Cloud App Security best practices

Applies to: Microsoft Cloud App Security

Important

Threat protection product names from Microsoft are changing. Read more about this and other updates here. We'll be updating names in products and in the docs in the near future.

This article provides best practices for protecting your organization by using Microsoft Cloud App Security. These best practices come from our experience with Cloud App Security and the experiences of customers like you.

The best practices discussed in this article include:

Discover and assess cloud apps

Integrating Cloud App Security with Microsoft Defender Advanced Threat Protection (Microsoft Defender ATP) gives you the ability to use Cloud Discovery beyond your corporate network or secure web gateways. With the combined user and machine information, you can identify risky users or machines, see what apps they are using, and investigate further in the Microsoft Defender ATP portal.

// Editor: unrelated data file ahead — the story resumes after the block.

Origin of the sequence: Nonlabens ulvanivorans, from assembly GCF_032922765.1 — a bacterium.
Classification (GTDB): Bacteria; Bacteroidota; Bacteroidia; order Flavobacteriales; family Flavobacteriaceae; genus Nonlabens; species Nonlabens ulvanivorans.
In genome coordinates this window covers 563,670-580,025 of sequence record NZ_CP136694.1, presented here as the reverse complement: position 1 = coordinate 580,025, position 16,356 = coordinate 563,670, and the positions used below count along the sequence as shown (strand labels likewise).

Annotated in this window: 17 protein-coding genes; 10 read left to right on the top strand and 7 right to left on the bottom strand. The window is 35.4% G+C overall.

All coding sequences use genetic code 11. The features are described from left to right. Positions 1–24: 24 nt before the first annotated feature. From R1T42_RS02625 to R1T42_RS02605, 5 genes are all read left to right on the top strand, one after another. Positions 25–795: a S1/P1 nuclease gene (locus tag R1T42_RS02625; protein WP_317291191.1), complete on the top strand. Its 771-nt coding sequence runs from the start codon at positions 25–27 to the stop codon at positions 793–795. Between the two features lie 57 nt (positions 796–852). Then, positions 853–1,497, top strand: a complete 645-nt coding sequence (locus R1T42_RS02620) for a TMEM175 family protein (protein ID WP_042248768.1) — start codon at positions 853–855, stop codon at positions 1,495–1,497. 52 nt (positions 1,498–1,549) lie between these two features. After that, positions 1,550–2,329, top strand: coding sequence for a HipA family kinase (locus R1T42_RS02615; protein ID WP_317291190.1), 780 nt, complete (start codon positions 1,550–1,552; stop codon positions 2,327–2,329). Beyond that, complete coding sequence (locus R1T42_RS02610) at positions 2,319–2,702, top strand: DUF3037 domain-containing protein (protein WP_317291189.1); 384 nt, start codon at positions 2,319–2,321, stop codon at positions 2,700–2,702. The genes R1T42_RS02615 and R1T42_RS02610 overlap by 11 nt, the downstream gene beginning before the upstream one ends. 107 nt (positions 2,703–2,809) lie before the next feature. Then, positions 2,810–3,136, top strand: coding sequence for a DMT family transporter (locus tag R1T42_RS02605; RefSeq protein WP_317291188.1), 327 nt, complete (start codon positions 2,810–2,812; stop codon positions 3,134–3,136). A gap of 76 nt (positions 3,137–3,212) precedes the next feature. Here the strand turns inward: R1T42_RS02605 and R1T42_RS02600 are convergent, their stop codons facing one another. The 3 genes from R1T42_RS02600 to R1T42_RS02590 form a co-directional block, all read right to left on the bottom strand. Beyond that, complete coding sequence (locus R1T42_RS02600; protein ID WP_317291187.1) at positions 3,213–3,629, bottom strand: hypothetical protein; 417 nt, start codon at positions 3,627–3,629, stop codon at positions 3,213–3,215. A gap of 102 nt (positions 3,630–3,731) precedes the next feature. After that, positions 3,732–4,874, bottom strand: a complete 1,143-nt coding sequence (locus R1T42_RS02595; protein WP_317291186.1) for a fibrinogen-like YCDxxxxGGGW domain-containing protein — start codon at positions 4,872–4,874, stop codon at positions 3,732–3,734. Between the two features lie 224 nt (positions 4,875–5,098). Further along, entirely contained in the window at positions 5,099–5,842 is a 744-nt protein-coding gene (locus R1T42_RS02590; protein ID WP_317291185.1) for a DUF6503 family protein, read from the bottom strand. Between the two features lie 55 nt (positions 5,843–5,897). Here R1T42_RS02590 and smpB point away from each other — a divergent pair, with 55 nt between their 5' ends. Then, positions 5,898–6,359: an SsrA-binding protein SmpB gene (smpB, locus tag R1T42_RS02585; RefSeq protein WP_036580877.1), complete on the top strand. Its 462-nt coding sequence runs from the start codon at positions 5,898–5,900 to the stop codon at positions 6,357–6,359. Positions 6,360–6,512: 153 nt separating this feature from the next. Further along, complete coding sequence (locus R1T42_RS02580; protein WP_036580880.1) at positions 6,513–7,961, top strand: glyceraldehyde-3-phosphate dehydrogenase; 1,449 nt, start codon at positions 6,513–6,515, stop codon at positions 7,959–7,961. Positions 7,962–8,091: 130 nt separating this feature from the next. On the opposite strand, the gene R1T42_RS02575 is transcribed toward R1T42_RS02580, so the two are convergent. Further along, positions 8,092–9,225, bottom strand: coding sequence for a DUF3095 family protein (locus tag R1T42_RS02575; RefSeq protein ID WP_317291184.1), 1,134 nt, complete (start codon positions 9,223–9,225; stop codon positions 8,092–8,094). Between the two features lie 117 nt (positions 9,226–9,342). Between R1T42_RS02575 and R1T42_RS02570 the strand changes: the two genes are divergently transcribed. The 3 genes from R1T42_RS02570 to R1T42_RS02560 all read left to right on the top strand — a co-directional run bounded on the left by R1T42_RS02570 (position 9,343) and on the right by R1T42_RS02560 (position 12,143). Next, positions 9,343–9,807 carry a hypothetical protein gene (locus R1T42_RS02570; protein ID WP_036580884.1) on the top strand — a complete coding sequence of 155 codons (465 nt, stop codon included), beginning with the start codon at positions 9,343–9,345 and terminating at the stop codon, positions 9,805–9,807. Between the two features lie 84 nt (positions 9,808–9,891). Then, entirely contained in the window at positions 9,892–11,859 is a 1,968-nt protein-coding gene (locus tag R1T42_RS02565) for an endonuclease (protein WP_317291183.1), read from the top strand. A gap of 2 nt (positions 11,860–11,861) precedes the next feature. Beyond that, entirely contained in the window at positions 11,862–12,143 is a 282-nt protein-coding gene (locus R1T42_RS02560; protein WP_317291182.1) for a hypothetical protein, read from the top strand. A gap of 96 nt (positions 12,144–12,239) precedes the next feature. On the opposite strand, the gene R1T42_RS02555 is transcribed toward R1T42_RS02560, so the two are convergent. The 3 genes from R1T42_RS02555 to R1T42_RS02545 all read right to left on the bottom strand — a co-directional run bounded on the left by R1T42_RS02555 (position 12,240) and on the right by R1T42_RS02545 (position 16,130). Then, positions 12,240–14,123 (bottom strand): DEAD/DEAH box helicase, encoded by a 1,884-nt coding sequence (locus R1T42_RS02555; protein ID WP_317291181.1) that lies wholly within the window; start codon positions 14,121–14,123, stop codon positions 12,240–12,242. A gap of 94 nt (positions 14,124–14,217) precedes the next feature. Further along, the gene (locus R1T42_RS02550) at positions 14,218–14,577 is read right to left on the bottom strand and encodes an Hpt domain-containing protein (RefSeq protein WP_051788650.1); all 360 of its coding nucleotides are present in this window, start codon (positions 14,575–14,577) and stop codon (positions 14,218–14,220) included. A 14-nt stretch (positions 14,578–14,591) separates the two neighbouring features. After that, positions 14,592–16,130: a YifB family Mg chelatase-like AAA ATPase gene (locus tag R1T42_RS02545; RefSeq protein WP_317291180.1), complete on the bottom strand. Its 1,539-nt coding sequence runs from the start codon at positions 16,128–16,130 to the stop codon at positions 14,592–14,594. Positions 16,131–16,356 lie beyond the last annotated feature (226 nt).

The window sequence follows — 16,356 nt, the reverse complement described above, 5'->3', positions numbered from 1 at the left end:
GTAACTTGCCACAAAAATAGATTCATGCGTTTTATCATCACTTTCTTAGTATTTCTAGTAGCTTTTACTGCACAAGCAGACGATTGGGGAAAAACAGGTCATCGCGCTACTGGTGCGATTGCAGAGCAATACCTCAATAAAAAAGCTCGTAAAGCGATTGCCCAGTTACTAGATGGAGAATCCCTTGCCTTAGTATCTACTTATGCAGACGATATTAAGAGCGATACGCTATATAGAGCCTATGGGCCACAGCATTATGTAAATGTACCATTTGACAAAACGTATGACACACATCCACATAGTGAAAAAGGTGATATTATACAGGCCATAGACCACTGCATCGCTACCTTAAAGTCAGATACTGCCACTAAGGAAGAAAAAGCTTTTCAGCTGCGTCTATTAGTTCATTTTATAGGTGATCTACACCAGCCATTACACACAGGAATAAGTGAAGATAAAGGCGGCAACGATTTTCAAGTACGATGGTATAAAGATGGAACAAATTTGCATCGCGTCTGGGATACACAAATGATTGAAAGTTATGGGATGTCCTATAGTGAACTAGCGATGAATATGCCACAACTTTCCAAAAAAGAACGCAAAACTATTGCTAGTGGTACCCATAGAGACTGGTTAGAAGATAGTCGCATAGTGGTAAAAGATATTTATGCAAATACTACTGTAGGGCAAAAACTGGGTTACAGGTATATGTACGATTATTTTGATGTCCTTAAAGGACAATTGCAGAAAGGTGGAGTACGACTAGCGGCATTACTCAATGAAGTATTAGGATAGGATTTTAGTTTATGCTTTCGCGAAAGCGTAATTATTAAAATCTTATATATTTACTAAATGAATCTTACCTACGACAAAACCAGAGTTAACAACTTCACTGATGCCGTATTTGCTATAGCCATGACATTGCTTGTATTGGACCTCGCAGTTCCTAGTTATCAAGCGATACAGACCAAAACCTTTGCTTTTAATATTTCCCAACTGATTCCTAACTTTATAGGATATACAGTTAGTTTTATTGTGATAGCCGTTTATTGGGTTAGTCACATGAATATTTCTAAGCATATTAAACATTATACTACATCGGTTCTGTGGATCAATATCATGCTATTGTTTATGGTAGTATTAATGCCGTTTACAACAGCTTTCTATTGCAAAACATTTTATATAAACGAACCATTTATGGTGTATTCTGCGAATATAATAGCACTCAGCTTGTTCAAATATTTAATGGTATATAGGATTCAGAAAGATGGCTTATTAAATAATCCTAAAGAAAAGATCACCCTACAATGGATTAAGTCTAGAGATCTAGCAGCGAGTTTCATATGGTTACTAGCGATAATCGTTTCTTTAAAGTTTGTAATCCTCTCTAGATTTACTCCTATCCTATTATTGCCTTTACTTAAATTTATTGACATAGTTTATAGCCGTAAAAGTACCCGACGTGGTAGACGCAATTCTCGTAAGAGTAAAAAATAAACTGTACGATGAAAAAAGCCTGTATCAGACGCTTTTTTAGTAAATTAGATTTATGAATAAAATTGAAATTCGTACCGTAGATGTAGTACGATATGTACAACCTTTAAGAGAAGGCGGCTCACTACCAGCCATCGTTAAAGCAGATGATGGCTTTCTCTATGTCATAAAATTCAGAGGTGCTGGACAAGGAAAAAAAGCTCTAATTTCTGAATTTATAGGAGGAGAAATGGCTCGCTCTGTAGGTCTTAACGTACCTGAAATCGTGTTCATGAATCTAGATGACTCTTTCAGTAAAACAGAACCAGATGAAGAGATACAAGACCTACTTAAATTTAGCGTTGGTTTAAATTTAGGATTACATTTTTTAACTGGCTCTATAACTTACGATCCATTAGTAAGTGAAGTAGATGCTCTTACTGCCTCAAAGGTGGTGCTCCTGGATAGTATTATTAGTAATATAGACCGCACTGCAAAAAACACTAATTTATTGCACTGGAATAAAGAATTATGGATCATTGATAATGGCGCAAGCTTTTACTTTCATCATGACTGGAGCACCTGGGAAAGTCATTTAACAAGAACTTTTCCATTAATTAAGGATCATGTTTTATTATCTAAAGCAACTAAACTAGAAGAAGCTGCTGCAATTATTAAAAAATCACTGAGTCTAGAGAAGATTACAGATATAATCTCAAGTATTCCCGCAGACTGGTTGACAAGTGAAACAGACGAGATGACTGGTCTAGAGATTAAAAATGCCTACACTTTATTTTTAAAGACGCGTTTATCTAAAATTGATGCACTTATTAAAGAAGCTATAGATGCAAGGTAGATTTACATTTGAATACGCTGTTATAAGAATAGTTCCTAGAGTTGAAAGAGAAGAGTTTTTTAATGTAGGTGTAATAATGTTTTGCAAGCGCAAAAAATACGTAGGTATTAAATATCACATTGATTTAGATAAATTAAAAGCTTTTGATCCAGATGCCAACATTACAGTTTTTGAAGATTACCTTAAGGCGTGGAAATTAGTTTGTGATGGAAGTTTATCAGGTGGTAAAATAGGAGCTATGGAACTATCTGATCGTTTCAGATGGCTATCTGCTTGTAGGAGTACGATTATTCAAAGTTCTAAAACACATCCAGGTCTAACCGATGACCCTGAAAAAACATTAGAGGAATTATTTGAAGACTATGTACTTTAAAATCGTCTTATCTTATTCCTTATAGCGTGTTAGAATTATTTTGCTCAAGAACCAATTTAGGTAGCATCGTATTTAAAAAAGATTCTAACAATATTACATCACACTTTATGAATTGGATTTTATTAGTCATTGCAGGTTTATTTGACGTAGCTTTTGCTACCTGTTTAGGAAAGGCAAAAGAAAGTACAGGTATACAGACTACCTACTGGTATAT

Best practice: Enable Shadow IT Discovery using Microsoft Defender ATP
Detail: Cloud Discovery analyzes traffic logs collected by Microsoft Defender ATP and assesses identified apps against the cloud app catalog to provide compliance and security information. By configuring Cloud Discovery, you gain visibility into cloud use, Shadow IT, and continuous monitoring of the unsanctioned apps being used by your users.
For more information:


Best practice: Configure App Discovery policies to proactively identify risky, non-compliant, and trending apps
Details: App Discovery policies make it easier to track of the significant discovered applications in your organization to help you manage these applications efficiently. Create policies to receive alerts when detecting new apps that are identified as either risky, non-compliant, trending, or high-volume.